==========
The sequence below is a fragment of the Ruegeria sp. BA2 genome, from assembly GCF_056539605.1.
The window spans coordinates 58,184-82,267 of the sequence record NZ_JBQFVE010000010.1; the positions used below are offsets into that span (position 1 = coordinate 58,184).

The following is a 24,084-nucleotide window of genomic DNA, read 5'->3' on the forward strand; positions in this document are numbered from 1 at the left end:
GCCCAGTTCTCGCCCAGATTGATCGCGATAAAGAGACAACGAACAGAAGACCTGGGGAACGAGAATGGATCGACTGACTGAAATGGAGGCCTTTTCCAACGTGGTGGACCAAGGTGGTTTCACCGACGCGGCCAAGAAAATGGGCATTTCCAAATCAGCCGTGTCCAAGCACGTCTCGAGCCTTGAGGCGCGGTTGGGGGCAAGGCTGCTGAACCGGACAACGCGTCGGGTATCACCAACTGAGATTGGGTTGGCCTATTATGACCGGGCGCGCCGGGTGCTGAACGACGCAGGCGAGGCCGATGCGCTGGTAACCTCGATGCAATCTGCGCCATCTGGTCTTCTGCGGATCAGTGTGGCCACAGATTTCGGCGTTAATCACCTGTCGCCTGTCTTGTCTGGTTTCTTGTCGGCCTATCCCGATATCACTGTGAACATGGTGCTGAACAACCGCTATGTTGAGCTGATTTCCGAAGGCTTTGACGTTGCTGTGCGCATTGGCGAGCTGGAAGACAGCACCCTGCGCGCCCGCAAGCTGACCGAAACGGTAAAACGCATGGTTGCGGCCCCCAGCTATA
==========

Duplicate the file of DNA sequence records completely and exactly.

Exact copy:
The sequence below is a fragment of the Ruegeria sp. BA2 genome, from assembly GCF_056539605.1.
The window spans coordinates 58,184-82,267 of the sequence record NZ_JBQFVE010000010.1; the positions used below are offsets into that span (position 1 = coordinate 58,184).

The following is a 24,084-nucleotide window of genomic DNA, read 5'->3' on the forward strand; positions in this document are numbered from 1 at the left end:
GCCCAGTTCTCGCCCAGATTGATCGCGATAAAGAGACAACGAACAGAAGACCTGGGGAACGAGAATGGATCGACTGACTGAAATGGAGGCCTTTTCCAACGTGGTGGACCAAGGTGGTTTCACCGACGCGGCCAAGAAAATGGGCATTTCCAAATCAGCCGTGTCCAAGCACGTCTCGAGCCTTGAGGCGCGGTTGGGGGCAAGGCTGCTGAACCGGACAACGCGTCGGGTATCACCAACTGAGATTGGGTTGGCCTATTATGACCGGGCGCGCCGGGTGCTGAACGACGCAGGCGAGGCCGATGCGCTGGTAACCTCGATGCAATCTGCGCCATCTGGTCTTCTGCGGATCAGTGTGGCCACAGATTTCGGCGTTAATCACCTGTCGCCTGTCTTGTCTGGTTTCTTGTCGGCCTATCCCGATATCACTGTGAACATGGTGCTGAACAACCGCTATGTTGAGCTGATTTCCGAAGGCTTTGACGTTGCTGTGCGCATTGGCGAGCTGGAAGACAGCACCCTGCGCGCCCGCAAGCTGACCGAAACGGTAAAACGCATGGTTGCGGCCCCCAGCTATA